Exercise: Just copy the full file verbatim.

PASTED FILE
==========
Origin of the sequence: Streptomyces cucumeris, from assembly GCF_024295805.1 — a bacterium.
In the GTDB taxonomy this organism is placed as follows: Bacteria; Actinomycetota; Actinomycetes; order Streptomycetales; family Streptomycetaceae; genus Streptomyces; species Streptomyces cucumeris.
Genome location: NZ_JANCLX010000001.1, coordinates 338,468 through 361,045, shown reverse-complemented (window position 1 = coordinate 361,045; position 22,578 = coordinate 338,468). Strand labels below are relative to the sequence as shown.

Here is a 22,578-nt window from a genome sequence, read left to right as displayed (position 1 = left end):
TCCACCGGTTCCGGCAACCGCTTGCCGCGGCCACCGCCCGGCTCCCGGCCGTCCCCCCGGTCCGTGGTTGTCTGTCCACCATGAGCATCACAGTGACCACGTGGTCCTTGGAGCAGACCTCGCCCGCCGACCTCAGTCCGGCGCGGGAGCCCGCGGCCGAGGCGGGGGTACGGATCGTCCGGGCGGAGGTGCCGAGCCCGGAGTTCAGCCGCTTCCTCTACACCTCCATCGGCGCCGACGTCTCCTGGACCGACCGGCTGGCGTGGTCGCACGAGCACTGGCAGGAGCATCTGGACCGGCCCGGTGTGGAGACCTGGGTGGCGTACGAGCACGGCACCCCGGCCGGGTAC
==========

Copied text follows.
Origin of the sequence: Streptomyces cucumeris, from assembly GCF_024295805.1 — a bacterium.
In the GTDB taxonomy this organism is placed as follows: Bacteria; Actinomycetota; Actinomycetes; order Streptomycetales; family Streptomycetaceae; genus Streptomyces; species Streptomyces cucumeris.
Genome location: NZ_JANCLX010000001.1, coordinates 338,468 through 361,045, shown reverse-complemented (window position 1 = coordinate 361,045; position 22,578 = coordinate 338,468). Strand labels below are relative to the sequence as shown.

Here is a 22,578-nt window from a genome sequence, read left to right as displayed (position 1 = left end):
TCCACCGGTTCCGGCAACCGCTTGCCGCGGCCACCGCCCGGCTCCCGGCCGTCCCCCCGGTCCGTGGTTGTCTGTCCACCATGAGCATCACAGTGACCACGTGGTCCTTGGAGCAGACCTCGCCCGCCGACCTCAGTCCGGCGCGGGAGCCCGCGGCCGAGGCGGGGGTACGGATCGTCCGGGCGGAGGTGCCGAGCCCGGAGTTCAGCCGCTTCCTCTACACCTCCATCGGCGCCGACGTCTCCTGGACCGACCGGCTGGCGTGGTCGCACGAGCACTGGCAGGAGCATCTGGACCGGCCCGGTGTGGAGACCTGGGTGGCGTACGAGCACGGCACCCCGGCCGGGTAC